Flesh Golem Variants, the first pdf of Christina Stiles’ solo-venture into publishing presents concepts by the author-group “4 Horsemen” – consisting of Dan Dillon (Death), Gillian Fraser (War), Steven Helt (Famine) and Stephen Rowe (Pestilence). The pdf clocks in at 8 pages, with 1 page being taken up by editorial/SRD, so let’s take a look at those creatures:
The first adversary herein is the CR 8 Crawling Horror – think “Human Centipede as a golem. Also rather disturbing – up to a point, sufficient damage via piercing or slashing damage may actually split the adversary, resulting in a battle versus two of their ilk. Paradoxically, this makes the smaller versions hit better (size reduction resulting in -1 less penalty to atk), but of course also increased damage dice – from 2d8 to 2d6. First of all – kudos for getting that one right…though honestly, in this case, I would have considered a no decrease in damage-dice okay as well – after all, the slam attacks are still done by the same creature’s weapons.
Now Spiritflesh Golems are where it gets weird – at CR 10, these beings deal str-damage and can possess foes magic jar-style and as flesh-golems…well, they have no flesh. They are essentially flesh golems whose flesh has been dissolved in a special creation. Now where I’m not wholly sold on the efficiency of these creatures is with the result of their incorporeal touch -upon reducing foes to 0 str, the foes turn permanently incorporeal. While there are means of surpassing said hindrance and restoring corporeality, overall, the ability feels more like a boon to me: While in-game, losing the body is horrific, out-game being in an incorporeal state offers A LOT of significant bonuses and unlike similar abilities, the player seems to be able to maintain control over their character. Essentially, the golem makes the enemies stronger in the long run, which makes it a curious adversary that is rather cool, but also one that can unhinge game-balance. Personally, I’d advise you to kill of reduced characters and spawn them as incorporeal undead.
The third critter herein is the CR 14 Stitch-Golem. Wow. Just wow – this golem has a beneficial aura that automatically quells bleeding and stabilizes the dying – which can be surpressed. War is hell, they say – and this one is hellish indeed – trudging the battlefields, these golems, stabilize their own allies while at the same time grappling foes, pinning them and RIPPING THEIR LIMBS OFF. Yes. Ouch. Worse, their magic keeps the torn apart limb fresh and allows them to apply their ghoulish trophies to their ally, essentially stealing the limbs of the fallen and dying foes to heal the ranks of their allies. Now if that is not a weird, deadly and twisted idea, I don’t know what is – awesome!!!
The final creature herein is the CR 8 Witchfleshgolem: Those subjected to this golem’s attacks become more susceptible to the special abilities of hags, witch hexes and necromancy [curse]-spells. Worse, they also come with an aura that forces you to roll d20 twice on a failed save. Worse – one of these things counts as two hags for the purpose of forming a coven, allowing essentially for covens of one! Oh, and they don’t require active actions to contribute to cooperative magic. OUCH!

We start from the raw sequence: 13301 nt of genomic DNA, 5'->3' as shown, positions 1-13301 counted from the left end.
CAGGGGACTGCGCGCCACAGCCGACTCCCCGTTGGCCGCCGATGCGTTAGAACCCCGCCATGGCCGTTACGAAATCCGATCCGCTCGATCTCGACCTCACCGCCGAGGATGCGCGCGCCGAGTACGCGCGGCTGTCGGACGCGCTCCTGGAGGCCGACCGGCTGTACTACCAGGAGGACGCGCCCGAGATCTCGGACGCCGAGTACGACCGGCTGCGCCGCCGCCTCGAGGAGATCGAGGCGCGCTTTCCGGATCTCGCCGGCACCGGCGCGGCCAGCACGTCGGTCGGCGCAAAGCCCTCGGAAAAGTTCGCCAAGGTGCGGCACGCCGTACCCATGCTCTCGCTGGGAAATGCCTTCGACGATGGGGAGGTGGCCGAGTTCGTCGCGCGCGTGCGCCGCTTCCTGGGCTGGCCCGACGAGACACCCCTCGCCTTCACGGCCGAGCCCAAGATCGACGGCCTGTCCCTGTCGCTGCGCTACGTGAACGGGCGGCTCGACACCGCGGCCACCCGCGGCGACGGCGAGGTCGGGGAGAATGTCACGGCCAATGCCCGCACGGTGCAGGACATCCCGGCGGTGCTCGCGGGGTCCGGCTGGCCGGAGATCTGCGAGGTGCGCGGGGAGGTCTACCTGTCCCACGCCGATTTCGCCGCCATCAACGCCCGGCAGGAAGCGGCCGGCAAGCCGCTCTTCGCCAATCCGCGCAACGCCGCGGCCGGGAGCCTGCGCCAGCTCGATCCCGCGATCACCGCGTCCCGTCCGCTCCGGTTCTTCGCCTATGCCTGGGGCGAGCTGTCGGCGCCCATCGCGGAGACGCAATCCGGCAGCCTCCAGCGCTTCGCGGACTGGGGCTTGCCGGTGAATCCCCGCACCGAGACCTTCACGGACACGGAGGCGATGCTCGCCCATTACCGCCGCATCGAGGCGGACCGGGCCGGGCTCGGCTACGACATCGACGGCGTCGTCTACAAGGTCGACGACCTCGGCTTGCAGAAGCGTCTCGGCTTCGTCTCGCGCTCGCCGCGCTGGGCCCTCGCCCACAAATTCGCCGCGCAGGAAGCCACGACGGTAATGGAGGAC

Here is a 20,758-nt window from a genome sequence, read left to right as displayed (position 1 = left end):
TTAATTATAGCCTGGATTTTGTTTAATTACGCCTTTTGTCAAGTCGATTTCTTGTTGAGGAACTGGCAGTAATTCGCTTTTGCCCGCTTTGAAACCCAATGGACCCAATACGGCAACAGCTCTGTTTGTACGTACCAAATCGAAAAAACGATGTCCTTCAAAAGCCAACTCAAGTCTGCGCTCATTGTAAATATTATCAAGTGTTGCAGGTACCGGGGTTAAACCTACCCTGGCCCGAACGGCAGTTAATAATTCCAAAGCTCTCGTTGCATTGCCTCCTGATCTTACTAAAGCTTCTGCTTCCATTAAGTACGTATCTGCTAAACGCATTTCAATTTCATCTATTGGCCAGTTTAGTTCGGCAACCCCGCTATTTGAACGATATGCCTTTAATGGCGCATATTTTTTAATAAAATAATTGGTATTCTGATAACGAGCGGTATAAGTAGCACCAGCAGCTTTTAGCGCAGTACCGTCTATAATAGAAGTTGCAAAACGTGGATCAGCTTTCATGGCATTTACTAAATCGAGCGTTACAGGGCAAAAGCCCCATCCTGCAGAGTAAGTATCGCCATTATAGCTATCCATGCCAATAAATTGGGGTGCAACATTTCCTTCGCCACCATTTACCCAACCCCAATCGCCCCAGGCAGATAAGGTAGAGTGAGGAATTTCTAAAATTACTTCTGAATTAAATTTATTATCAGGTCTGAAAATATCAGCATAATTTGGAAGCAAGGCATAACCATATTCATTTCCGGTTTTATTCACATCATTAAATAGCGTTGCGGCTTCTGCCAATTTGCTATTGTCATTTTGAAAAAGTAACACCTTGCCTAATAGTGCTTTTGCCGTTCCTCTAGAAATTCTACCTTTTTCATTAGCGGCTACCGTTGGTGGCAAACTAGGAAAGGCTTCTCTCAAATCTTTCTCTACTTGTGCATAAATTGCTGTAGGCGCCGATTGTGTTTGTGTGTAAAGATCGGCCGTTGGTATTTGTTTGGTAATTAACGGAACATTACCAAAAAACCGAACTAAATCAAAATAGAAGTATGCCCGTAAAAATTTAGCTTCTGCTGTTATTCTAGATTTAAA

Editing and formatting are very good – apart from one harmless “/” missing in a DR-entry, I did not notice any glitches. Layout adheres to an easy-to-read two-column full-colour standard and the pdf comes sans bookmarks, but needs none at this length. Jacob Blackmon delivers one haunting piece of awesome full-colour artwork per creature – not something I would have expected at this fair price-point! Especially the Witchfleshgolem’s artwork is haunting and evocative indeed! The pdf comes in two versions, with the second being more printer-friendly.
The first golem was a mechanically solid oddity-creature that managed to get the relatively complex split right. Still, while following the rules, I can’t help but feel that in this instance, e.g. specially shaped threat-ranges, a grappling/pinning option…something like that that utilizes all those limbs, would have rocked. The Spiritflesh-golem is a cool idea, but doesn’t work logically in-game for me. The Stitch-Golem and the Witchflesh-Golem, though – disturbing GOLD with abilities that make sense, are unique and just glorious. Especially the Stitch-Golem is just impressive as I can see the pragmatist’s reasoning, the veterans returning home with discoloured, alien limbs, the ostracized shell-shock, the phantom-pain…the friggin’ VAST narrative potential. The Witchflesh Golem is similarly intriguing and allows for races versus hags to creating and lends itself well to investigations of missing familiars etc.
At first, I wasn’t too blown away, but getting two SUPERB creatures, 1 good and 1 okay one with top-notch production values for a price that is a steal indeed means that this pdf is well worth a final verdict of 5 stars. I’m looking forward to any future offerings of Christina Stiles Presents!
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